One cannot ignore this Thought, however intangible it may be.  It cannot be dismissed, just as scientists cannot ignore the fact that a person’s emotions begin as thought and end up as tangible hormones in the body.  Experiments have been done that show that a person feels an emotion—happy, sad, depressed—at precisely the same moment that the physical substances related to that emotion are detected in the brain.  The conclusion that this experiment implies is that abstract Thought has a counterpart that is seen as physical, tangible reality.  It can be seen, touched, measured, and felt, but it is also recognized as what may be called Thought.  This is akin to the statement that a child was once “A thought in the mind” of his/her parents.[20]

So, is it to be said that the cosmos began as a Thought?  This is conceivable if one remembers that Thought has Matter as its counterpart, or rather its other aspect.  Now the question is, “Who’s Thought was it?”  Well, since humans are of the class of physical bodies that occupy the cosmos, then it must have been our Thought that became the universe.  And, since animals and plants are also present here, then it must have been their thoughts, too.  The same must be true of each object in existence, both animate and inanimate, as all Matter must have this Thought aspect to it, however hidden it may be.

The world as it is known is not the first generation, if you will, that has been in existence.  There have been people and plants and animals and rocks that have precluded what is present right now.  Each generation begets the next through the type of profound thought that was spoken of earlier.  One should now go back, then, to the original generation of the universe.  Whatever beings and forms were present then must have come from somewhere—some Thought, to be specific.

The variety of the cosmos is like a pyramid.  The cosmos as we know it has a myriad of different beings in it.  Each generation of beings would necessarily have had less variety than the one after it.  Therefore, the first generation must have had but a few beings in existence (whatever they might have looked like or been classified as), going all the way back to the beginning of the universe and its origin as Hydrogen and other elements.  This type of consolidation of variety as one looks to the past—coupled with the idea that all physical things begin as profound Thoughts—necessarily means that the existence of the universe had not only Matter, but also Thought at its origin.  One single, profound Thought coming from where?  Coming from the same place that each person receives his or her profound Thoughts to reproduce, to breath, to love—from the divine mind of what may be called Truth, or God, or the Undifferentiated, or a myriad of names corresponding to the myriad of beings that have come from and still share that same Mind.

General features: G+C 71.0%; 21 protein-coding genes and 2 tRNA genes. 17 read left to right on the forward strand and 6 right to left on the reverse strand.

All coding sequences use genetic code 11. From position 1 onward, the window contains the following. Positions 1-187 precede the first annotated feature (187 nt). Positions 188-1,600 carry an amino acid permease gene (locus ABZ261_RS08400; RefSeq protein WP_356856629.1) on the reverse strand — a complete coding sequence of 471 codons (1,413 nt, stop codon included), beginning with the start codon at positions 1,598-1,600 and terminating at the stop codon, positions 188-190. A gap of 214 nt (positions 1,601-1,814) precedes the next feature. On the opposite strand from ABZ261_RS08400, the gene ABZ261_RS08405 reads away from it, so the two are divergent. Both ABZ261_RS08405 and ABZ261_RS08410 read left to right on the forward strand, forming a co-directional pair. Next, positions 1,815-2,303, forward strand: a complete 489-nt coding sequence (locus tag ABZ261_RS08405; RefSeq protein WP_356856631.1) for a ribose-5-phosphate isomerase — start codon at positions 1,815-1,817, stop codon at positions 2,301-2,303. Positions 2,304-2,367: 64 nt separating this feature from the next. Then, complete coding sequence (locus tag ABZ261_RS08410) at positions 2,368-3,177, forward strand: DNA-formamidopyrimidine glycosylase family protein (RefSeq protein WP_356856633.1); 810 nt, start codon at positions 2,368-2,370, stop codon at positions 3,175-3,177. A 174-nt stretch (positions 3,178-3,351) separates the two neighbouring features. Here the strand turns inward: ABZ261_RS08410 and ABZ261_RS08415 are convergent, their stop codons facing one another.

Throughout the life of a human being, there is an evolution in the capacity to think.  This is true both of each individual human being and of the human race as a whole.  Does this not imply that sentient beings are progressing toward a realization of their Thought-aspect?  This idea can be coupled with the theory that the material universe is moving toward a sort of “Heat death.”  The law of entropy suggests that the energy of the universe is being transformed from dynamic, useful forms to less useful forms.  For example, areas of heat—according to the Second Law of Thermodynamics—naturally and necessarily flow into areas of cold.  This reduces the ability of energy to perform work, reducing the dynamism of the universe.  It is progressing toward Thought, toward heat, and, if it contracts after expanding, toward a high density.  With this in mind, one may suggest that perhaps the universe has a telos, a final cause, or that it will be in a perfect state of condensed Thought/Energy/Matter to start another cycle of the universe. 

            The question that now arises is “Why would either of these options take place?”  A particular answer cannot be proposed to this question, except that there must be a reason.  This necessity is evident because of the nature of Thought.  For why would something known as pure Thought do anything without an all-encompassing Reason?  Thought must manifest itself as matter for some purpose, or number of purposes, which contribute to a final Reason.

            This is where the practice of meditation may make sense in the attempt to experience Reality.[21]  Through meditation, one is able—hopefully—to quiet the multitude of discursive and random thoughts that rule the mind each day.  By observing these thoughts, one is able to be more aware of the Thought that is Matter and that is at the center of each person.  Whenever one is able to experience this Thought—the Thought aspect that most people neglect—one is able and compelled to fulfill one’s purpose here on earth.  Having a material aspect allows one to interact with others in order to fulfill one’s purpose. This fulfillment is furthered through meditation because it allows one to be aware of Thought- and Matter-aspects at the same time.